Indeed is a powerful player in the global market for talent. The world’s № 1 job site, Indeed has more than 250 million unique visitors per month. Carlton’s focus at Indeed is to find innovative ways to help address bias and barriers in the hiring process so that everyone gets a fair shot. She partners with Indeed’s employer clients and its product technology teams to find ways to drive more inclusive hiring through Indeed’s core products and services.
Carlton joined Indeed in 2018, and in her short time there, much of her work has focused on how these two Indeed products can help nontraditional candidates get good jobs:
- Indeed Assessments, a skills-based screening platform that allows nontraditional job candidates to showcase their qualifications
- Employer Hiring Events, where Indeed and Goodwill partner with Indeed clients to host hiring events at Goodwill locations using Indeed’s event management tools, providing opportunities for on-the-spot job offers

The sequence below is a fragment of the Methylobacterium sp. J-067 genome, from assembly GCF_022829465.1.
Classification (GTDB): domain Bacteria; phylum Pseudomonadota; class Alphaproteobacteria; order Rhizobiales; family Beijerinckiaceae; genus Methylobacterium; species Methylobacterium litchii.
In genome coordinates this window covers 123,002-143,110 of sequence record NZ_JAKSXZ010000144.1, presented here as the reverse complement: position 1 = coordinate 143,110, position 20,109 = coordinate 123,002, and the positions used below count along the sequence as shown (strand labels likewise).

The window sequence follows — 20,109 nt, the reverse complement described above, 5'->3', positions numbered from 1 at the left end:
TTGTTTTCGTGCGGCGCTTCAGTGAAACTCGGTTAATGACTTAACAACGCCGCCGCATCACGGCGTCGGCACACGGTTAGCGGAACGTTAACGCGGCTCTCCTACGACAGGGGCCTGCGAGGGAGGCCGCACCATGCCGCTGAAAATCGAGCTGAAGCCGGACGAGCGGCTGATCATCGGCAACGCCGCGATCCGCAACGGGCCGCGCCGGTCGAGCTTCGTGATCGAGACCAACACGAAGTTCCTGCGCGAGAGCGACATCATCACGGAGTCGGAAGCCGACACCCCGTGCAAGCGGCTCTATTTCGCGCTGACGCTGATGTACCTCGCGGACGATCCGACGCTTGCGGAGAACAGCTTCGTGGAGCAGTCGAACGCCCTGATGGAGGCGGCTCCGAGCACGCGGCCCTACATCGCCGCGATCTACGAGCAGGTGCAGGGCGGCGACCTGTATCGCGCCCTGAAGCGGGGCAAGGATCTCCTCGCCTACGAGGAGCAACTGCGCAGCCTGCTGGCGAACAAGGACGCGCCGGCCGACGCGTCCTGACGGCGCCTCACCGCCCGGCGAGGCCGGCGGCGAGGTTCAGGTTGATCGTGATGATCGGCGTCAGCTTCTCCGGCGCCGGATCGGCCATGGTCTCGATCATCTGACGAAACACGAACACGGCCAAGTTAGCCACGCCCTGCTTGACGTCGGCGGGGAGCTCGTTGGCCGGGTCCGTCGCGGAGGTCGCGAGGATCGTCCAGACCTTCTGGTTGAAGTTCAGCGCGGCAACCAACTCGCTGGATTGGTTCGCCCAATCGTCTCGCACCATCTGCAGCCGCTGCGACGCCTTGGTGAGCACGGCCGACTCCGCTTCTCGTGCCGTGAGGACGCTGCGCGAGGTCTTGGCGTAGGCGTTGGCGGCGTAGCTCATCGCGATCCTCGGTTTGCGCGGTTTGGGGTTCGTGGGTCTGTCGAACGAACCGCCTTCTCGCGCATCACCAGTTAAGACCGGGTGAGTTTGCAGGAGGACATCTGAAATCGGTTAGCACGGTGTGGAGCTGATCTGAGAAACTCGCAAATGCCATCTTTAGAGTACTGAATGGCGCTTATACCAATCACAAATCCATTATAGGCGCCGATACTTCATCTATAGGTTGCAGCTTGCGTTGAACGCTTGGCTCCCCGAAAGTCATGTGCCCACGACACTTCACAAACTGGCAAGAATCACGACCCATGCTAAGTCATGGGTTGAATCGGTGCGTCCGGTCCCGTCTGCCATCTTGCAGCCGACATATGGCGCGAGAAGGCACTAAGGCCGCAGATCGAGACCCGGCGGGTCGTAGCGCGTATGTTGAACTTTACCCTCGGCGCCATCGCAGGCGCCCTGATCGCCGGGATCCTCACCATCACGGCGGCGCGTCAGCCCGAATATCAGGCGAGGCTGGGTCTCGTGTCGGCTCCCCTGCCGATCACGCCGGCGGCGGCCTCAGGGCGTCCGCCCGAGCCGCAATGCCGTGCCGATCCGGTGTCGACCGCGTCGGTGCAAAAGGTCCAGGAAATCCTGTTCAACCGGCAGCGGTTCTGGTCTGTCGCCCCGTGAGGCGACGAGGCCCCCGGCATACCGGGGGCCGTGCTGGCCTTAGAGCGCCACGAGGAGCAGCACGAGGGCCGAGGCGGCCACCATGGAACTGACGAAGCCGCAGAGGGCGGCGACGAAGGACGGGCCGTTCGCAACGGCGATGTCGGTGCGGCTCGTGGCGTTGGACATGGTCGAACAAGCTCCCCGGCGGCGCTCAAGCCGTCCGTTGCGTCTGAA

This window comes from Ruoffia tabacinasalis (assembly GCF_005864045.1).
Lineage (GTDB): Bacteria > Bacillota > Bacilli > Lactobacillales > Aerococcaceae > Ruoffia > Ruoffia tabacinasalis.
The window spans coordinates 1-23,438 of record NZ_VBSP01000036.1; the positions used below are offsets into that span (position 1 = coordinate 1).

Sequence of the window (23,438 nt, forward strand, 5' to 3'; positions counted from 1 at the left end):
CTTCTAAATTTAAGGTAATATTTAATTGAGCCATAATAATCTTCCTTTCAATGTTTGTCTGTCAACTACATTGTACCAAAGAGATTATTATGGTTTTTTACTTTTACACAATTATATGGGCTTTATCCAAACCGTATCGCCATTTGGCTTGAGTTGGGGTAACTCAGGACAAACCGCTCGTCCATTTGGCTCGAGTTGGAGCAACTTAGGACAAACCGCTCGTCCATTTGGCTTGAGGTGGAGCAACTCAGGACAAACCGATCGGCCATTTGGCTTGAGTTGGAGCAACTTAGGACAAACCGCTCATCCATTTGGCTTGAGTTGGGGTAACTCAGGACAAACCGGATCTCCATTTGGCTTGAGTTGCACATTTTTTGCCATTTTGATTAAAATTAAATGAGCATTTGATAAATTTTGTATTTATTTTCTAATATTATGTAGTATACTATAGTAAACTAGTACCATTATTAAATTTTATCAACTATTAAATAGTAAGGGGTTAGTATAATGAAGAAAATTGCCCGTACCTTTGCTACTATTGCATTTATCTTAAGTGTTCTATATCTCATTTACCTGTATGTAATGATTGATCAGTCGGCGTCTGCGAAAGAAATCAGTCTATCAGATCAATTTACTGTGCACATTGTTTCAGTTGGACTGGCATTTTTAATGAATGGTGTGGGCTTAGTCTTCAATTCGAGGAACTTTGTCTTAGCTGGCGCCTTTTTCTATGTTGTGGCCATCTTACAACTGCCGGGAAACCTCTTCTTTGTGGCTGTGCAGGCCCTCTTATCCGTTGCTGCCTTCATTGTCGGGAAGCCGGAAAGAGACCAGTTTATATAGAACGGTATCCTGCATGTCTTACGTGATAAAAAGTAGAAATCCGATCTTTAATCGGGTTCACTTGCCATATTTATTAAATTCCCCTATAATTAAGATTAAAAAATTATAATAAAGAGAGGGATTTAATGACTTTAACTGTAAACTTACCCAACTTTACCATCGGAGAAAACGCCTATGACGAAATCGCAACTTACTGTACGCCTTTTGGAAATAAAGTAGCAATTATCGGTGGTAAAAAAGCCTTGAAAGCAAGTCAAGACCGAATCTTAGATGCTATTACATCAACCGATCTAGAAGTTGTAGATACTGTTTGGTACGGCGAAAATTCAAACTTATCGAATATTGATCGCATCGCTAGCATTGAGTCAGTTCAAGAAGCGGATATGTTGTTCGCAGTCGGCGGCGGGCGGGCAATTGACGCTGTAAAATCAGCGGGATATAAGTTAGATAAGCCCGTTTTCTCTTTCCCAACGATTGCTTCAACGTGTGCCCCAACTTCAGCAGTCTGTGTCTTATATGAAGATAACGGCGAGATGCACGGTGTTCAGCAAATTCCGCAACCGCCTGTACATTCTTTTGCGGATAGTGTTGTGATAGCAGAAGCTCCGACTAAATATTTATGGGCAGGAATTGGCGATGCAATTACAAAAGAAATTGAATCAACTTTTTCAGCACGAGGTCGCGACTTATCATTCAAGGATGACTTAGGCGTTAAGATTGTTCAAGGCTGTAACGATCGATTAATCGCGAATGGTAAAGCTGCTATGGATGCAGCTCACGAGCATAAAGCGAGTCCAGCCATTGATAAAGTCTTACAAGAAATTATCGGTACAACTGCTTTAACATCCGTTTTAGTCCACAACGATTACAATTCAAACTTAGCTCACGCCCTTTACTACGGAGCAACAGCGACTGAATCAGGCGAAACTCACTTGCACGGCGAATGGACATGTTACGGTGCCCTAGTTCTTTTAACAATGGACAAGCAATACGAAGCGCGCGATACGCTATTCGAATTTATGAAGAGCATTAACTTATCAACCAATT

These are two examples of tools that Indeed has introduced to help employers think beyond the traditional resume and expand their pool of candidates.
JFF’s Carey O’Connor spoke with Carlton about why she is so passionate about these initiatives and her work at Indeed.
O’Connor: Let’s get started with the basics. Tell us about Indeed Assessments. How does it work?
Carlton: Indeed Assessments is an online library of skills tests for a variety of hard and soft skills. Indeed launched Assessments in mid-2018 and the uptake by businesses and job seekers since then has been incredible.
Jobseekers can take these assessments for free, and they can choose whether to post their results on their Indeed résumés. Employers can also send assessments to candidates as part of their hiring process.